Executive Summary
A synopsis of the key points of a business plan.

Exit Strategy
Refers to an entrepreneur's plans to provide liquidity for investors via an IPO or Merger/Acquisition. Although the IPO may be the most glamorous type of exit for everyone, the most successful exits of venture investments often occur through a merger or acquisition. Specifically, the sale or exchange of a significant amount of company ownership for cash, debt, or equity of another company.


Hockey Stick
The question, "How much of a hockey stick is in the plan?" refers to a financial projection which starts modestly for a number of months and then rapidly accelerates. “Hockey Stick” projections are an indication that the entrepreneur’s team has not thought through the actual process of manufacturing, distributing and selling their product, because with a rapid increase in sales comes a rapid increase in every other operation.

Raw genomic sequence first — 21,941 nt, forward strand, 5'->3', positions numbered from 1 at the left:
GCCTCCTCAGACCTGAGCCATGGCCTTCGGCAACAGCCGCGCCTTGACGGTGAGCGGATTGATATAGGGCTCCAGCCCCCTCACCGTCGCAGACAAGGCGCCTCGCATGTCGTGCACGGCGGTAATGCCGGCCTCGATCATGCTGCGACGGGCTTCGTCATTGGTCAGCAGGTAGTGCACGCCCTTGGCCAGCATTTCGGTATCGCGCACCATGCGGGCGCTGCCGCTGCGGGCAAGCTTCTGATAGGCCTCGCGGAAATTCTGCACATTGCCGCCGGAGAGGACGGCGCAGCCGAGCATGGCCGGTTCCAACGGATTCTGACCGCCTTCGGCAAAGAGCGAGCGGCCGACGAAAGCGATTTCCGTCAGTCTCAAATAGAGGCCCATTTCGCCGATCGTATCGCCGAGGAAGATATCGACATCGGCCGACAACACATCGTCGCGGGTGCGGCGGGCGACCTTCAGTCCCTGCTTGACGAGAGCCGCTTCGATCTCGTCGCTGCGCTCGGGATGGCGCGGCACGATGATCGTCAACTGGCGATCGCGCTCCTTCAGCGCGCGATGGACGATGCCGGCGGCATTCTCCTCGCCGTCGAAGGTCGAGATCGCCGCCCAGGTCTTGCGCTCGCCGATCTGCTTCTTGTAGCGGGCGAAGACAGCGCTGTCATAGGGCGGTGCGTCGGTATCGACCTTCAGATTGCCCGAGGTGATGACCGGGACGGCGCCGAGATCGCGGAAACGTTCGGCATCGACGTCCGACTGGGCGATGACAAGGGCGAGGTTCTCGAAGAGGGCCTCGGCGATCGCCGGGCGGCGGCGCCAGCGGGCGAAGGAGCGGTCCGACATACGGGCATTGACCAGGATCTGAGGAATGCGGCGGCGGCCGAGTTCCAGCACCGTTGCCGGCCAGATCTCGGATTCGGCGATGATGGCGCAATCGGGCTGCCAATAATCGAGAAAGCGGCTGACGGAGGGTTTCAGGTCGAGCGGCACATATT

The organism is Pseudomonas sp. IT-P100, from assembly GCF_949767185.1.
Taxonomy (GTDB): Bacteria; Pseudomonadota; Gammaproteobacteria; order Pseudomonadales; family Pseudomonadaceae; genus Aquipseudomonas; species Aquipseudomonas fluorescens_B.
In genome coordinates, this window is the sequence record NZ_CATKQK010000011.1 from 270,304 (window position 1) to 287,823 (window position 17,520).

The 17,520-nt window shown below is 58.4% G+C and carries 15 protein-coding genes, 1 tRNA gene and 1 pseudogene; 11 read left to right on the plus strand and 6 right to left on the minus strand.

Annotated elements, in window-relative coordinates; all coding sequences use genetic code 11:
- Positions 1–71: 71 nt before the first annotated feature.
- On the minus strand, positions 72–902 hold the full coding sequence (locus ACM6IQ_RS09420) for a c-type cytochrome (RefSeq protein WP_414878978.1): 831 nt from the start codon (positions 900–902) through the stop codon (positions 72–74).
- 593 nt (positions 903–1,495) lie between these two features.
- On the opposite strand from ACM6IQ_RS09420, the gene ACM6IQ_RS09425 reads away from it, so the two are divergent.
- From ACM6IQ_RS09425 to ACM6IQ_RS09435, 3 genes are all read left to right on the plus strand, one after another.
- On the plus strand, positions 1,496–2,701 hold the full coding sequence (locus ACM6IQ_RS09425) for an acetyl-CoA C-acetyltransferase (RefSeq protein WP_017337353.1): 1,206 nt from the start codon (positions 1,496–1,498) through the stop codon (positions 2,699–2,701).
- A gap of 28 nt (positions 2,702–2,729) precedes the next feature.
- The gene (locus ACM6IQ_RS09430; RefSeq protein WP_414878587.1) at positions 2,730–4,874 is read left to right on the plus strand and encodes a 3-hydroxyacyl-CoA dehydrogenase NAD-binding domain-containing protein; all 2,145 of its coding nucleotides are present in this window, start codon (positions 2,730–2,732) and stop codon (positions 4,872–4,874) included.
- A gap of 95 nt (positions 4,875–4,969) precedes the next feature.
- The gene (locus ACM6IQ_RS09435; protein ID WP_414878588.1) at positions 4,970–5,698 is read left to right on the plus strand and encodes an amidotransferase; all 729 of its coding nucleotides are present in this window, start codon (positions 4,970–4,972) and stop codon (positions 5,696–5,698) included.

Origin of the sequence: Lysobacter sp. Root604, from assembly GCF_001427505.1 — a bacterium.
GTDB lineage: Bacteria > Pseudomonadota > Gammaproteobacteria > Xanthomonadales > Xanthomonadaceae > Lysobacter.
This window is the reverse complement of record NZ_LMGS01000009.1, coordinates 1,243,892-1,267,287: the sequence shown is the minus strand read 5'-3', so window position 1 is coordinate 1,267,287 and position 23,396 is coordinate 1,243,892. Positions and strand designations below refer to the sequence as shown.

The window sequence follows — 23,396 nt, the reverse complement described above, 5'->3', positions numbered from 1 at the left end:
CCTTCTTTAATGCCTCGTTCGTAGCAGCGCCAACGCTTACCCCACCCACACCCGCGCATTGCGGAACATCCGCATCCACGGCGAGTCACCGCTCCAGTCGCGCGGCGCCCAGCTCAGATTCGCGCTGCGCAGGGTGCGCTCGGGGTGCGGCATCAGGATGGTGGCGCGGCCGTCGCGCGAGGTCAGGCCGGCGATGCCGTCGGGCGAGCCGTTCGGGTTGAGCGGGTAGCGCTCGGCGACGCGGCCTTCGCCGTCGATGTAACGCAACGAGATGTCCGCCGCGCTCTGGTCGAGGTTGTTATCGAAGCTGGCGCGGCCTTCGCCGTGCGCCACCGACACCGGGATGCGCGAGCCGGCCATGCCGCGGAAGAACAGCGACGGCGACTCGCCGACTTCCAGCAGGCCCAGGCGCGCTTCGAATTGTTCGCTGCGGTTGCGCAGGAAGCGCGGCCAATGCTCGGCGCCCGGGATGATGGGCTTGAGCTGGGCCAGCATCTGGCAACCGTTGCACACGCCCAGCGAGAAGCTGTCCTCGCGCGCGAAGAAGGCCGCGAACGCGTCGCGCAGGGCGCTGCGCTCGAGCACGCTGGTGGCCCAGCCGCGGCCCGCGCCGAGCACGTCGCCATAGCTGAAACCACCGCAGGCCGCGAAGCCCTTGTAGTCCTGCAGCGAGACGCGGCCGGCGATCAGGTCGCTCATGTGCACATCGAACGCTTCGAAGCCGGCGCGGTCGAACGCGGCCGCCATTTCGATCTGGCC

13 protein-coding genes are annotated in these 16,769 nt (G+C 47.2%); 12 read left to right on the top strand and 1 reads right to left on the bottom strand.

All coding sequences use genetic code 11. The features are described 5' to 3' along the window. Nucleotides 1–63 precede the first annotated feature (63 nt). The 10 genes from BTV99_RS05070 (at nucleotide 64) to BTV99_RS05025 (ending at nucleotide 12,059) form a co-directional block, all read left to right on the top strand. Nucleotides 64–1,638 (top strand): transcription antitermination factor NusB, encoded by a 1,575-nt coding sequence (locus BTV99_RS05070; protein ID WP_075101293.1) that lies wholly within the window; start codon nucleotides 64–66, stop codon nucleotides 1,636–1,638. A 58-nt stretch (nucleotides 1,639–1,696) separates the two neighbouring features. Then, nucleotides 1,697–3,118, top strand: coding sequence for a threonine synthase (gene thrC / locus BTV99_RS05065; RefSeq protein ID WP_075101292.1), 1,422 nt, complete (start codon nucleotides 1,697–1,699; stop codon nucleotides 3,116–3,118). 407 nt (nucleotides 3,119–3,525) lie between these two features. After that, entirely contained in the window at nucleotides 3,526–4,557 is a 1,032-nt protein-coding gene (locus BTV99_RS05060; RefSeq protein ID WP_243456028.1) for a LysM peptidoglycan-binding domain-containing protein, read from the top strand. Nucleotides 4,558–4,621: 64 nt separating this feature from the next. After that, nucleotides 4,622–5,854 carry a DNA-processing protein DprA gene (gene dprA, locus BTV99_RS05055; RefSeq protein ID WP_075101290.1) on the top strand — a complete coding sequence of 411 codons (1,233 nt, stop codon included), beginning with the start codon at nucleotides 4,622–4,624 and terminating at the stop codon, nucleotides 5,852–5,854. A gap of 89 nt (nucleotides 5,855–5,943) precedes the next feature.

Holding Period
The length of time an investment remains in the investor’s portfolio. This most often refers to the time a stock is held to calculate capital gains or losses for tax purposes.   The SEC also has rules regarding holding periods for employees and “members” that own stock.  We saw this impact during the dot-com bubble and new “millionaires” saw their stock value disintegrate after an IPO and their holding period was still in effect. For more information, go to:


Institutional Investors
Refers mainly to insurance companies, pension funds and investment companies collecting savings and supplying funds to markets, but also to other types of institutional wealth (e.g. endowment funds, foundations, etc.).

Intellectual Property
A venture’s intangible assets, such as patents, copyrights, trademarks and brand names. Investors use this to judge barriers to entry against competition. It is difficult to put a value on Intellectual Property because it is worth nothing without an organization that creates revenue from it, but it is necessary for the company to have any sort of competitive advantage in the marketplace.

IPO (Initial Public Offering)
Issue of shares of a company to the public by the company (directly) for the first time.